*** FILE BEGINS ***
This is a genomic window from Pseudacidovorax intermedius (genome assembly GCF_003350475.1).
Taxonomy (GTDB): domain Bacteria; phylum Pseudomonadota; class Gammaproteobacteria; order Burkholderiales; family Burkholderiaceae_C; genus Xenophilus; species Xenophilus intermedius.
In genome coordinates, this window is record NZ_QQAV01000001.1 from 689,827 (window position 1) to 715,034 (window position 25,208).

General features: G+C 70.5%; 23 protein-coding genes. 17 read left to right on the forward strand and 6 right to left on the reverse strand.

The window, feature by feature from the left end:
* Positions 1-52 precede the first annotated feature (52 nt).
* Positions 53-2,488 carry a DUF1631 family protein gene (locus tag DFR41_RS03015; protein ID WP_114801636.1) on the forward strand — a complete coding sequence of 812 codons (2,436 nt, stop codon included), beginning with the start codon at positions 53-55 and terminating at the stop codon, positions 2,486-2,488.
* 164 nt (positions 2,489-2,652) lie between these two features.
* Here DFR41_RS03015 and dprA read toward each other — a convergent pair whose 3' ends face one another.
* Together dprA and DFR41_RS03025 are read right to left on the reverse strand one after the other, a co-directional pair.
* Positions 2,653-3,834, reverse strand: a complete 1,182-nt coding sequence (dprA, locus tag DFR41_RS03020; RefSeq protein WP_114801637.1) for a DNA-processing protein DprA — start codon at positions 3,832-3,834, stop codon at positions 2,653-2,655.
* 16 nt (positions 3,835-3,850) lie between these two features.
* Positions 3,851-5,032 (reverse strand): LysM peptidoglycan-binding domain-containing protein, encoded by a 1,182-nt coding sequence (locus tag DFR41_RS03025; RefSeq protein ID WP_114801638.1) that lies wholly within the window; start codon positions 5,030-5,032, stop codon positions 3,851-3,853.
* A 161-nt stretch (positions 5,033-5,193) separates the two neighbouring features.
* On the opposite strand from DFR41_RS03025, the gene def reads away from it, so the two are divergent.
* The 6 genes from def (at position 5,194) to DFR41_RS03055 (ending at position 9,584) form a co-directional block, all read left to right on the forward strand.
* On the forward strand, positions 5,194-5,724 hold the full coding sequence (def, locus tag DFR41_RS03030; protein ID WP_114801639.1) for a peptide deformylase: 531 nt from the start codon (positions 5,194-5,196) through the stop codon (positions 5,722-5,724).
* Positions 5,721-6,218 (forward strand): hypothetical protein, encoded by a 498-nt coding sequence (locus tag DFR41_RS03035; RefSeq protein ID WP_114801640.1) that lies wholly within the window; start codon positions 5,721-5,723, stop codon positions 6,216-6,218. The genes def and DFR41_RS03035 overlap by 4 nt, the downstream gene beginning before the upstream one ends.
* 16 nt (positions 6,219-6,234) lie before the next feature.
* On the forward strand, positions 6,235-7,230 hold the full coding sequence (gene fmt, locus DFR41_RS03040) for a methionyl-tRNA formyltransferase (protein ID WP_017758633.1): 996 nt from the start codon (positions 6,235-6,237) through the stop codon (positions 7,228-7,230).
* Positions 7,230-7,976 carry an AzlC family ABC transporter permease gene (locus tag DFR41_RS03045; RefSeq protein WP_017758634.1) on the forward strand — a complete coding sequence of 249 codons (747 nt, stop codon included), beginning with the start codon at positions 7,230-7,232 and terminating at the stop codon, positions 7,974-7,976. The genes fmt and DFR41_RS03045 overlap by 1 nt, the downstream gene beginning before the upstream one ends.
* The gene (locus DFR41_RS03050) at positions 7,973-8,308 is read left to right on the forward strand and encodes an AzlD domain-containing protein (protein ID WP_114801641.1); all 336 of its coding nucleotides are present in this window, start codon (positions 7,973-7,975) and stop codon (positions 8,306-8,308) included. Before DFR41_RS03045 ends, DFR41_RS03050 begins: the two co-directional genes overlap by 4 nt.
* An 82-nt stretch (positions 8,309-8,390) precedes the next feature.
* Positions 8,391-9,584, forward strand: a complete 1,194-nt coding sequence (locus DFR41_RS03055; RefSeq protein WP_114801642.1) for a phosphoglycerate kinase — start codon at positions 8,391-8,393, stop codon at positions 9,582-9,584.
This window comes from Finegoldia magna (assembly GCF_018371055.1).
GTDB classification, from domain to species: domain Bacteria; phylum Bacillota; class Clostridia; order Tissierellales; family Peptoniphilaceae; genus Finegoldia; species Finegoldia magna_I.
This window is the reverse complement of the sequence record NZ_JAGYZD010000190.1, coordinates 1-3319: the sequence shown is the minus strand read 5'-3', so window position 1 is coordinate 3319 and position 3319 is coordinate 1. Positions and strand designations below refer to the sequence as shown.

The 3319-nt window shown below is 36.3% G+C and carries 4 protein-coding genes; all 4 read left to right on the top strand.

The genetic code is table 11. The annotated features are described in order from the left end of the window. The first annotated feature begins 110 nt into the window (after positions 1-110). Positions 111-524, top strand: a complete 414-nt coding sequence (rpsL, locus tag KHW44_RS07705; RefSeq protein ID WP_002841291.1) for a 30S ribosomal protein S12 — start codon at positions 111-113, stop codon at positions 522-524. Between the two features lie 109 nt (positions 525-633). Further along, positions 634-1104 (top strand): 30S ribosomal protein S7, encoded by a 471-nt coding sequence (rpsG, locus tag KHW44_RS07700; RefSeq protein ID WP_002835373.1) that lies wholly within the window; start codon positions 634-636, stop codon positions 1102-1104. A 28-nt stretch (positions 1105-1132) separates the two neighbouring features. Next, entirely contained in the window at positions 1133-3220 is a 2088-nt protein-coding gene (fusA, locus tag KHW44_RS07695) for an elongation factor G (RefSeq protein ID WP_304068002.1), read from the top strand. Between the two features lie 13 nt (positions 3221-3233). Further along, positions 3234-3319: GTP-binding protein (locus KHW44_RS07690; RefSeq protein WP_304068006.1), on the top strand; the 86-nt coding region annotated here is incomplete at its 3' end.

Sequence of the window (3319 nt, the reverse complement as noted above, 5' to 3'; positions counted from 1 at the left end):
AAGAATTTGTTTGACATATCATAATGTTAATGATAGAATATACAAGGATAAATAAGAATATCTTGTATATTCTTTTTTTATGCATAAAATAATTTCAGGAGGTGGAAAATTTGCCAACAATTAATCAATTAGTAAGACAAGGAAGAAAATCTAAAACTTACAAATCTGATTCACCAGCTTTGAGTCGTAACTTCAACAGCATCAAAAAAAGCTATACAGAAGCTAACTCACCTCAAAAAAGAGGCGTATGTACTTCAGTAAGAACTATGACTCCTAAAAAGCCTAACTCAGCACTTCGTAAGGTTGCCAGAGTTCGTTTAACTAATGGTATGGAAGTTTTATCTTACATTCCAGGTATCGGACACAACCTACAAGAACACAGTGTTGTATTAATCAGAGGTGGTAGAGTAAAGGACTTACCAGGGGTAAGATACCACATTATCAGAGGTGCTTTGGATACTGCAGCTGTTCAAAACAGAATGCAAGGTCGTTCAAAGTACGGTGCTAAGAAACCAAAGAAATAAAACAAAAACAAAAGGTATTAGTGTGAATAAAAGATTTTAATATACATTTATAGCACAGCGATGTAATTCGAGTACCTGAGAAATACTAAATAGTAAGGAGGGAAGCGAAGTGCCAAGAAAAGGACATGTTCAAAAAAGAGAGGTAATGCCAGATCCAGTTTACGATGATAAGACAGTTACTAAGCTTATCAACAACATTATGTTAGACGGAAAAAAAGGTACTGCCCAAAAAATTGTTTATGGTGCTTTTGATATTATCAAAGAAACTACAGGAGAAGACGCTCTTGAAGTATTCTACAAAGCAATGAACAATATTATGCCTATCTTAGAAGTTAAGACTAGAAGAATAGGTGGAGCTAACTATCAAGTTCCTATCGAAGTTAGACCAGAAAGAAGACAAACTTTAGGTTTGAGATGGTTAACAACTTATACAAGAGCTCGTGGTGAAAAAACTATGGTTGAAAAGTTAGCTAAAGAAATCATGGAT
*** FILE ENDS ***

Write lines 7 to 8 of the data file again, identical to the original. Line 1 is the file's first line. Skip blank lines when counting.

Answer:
* Positions 53-2,488 carry a DUF1631 family protein gene (locus tag DFR41_RS03015; protein ID WP_114801636.1) on the forward strand — a complete coding sequence of 812 codons (2,436 nt, stop codon included), beginning with the start codon at positions 53-55 and terminating at the stop codon, positions 2,486-2,488.
* 164 nt (positions 2,489-2,652) lie between these two features.